The orange glow of the sodium-infused lights above the road kept a steady game of hide-and-seek within the darkened cab. Steve craned his neck to look out the back window and saw the indigo of night losing its hold on the sky. The nerves in his shoulder twitched as the muscles pulled at his movement. He lifted a hand to rub at them as he swiveled his head back to a less straining position.

“Excuse me, sir,” Steve addressed the driver for the first time since he had settled into the back, “but do you have an estimate on how much further? Please?”

The driver’s eyes flicked up to the rear view mirror and he shrugged.

“The bridge and then Holland. Maybe twenty or so.”

Steve nodded and looked back out the side window. The man’s heavily accented voice caused his breath to catch, but Steve had learned long ago that not everyone was evil and not everyone wanted to kill him, but after the past three years . . . well, being hyper-vigilant was a hard habit to break. The lights of the various harbor boats twinkled far below as the car sped across the bridge.

Glancing up through the plexiglas barrier, Steve caught a flash of white as the driver smiled at him in the rearview mirror. He attempted a smile back, but Steve knew that his smile definitely needed some work as of late. He sighed and rubbed a hand over his face. He also knew that he would never go back to how he was before, but he hoped that he could at least learn to live without any regrets and ‘what if’s’. He had played that game enough while he was in rehab.

Why had he lived and Aldeen and Chester died? What if he had left them and went for help sooner? Would they have lived? What if he hadn’t been able to find them again?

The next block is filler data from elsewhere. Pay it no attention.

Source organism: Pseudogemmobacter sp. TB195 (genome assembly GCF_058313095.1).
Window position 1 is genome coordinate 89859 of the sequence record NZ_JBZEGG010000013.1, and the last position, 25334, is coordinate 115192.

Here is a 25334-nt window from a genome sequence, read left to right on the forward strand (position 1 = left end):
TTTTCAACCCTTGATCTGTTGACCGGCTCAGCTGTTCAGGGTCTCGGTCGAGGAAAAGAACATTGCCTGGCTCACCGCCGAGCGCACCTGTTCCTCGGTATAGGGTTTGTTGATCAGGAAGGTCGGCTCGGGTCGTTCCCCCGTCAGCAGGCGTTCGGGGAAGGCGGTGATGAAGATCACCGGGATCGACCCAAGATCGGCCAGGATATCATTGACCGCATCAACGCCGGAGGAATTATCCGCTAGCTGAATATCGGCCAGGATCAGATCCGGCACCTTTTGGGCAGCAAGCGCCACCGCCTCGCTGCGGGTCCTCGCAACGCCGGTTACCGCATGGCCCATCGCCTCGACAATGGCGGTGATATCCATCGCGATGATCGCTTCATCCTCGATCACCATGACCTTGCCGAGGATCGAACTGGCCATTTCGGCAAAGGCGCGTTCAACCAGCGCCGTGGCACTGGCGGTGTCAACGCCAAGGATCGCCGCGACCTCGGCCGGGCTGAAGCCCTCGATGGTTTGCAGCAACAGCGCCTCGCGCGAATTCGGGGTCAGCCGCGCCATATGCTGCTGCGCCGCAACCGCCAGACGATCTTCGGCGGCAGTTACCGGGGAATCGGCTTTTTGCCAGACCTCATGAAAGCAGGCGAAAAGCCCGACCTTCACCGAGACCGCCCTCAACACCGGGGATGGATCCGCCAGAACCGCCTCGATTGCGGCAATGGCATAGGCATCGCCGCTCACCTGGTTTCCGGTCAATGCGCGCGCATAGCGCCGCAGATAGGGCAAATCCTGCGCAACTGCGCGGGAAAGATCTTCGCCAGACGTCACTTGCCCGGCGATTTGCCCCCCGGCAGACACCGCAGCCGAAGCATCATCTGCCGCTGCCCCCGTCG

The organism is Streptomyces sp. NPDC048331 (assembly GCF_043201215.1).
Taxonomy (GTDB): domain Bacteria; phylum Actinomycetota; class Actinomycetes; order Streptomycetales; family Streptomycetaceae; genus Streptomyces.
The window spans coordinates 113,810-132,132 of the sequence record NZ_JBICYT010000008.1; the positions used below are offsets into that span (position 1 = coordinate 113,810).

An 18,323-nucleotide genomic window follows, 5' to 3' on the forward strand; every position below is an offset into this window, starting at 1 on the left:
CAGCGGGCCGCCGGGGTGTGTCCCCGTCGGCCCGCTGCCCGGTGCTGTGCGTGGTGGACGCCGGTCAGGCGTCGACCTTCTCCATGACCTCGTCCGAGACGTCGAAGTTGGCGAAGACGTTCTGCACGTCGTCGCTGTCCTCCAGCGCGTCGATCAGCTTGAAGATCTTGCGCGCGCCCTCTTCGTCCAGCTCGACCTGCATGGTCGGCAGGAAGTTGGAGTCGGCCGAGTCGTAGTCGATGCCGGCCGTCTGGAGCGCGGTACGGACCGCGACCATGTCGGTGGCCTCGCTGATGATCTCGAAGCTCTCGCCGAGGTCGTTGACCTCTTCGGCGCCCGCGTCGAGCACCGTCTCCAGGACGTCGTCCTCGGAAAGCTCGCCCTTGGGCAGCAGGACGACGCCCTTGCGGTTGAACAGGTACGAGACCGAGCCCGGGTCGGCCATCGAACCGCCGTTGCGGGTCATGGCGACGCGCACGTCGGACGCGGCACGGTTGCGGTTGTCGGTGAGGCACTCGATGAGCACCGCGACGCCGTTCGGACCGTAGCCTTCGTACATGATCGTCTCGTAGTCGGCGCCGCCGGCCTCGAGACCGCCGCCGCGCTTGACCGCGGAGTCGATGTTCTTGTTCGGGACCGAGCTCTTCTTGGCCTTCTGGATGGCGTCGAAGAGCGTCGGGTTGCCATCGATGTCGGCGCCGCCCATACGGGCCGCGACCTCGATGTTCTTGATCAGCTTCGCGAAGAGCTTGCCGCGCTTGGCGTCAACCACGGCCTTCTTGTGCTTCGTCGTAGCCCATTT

Round and round the possibilities and improbabilities circled until he finally had to talk to one of the many therapists that seemed to stop in to his room on practically an hourly basis.

But the therapists weren’t the ones that helped him see that he did all that he could. No, the person that helped him the most was the one that he never expected to talk to again. Ryan Vincent.

The team hadn’t lost three members when Steve was injured and Chester and Aldie died. It had lost four. Vincent couldn’t seem to pull himself up from the painful loss of his teammate, his friend, and his lover, Tim Aldeen, and so he put in for a transfer stateside. The government fought him for a month or so, but with a word from Peterson and Commander Andersen, Vincent was now stationed out of the training facility in Virginia Beach. In fact he was living in Steve’s old apartment complex.

It had been a rough afternoon, both men shedding more tears than one would expect a pair of highly trained, combat-ready veterans of war to shed, but neither mentioned that fact. One regret that Steve would live with until the day he died was the fact that he lied to Vince that rainy afternoon in September. He told him that Tim had asked after him and had told Steve to tell him that he loved him, but due to the Swiss cheese memories of Tim’s final moments, he can’t recall if that was actually how it went down or not.

But regret aside, Vincent has been a true friend the entire time that Steve was convalescing; helping him to make the transition from being field-ready and always ‘on’ to being more relaxed and open to the new experiences that he would gain at his new position in the Navy. That being his new position at the naval base in Pearl Harbor as an instructor and mentor.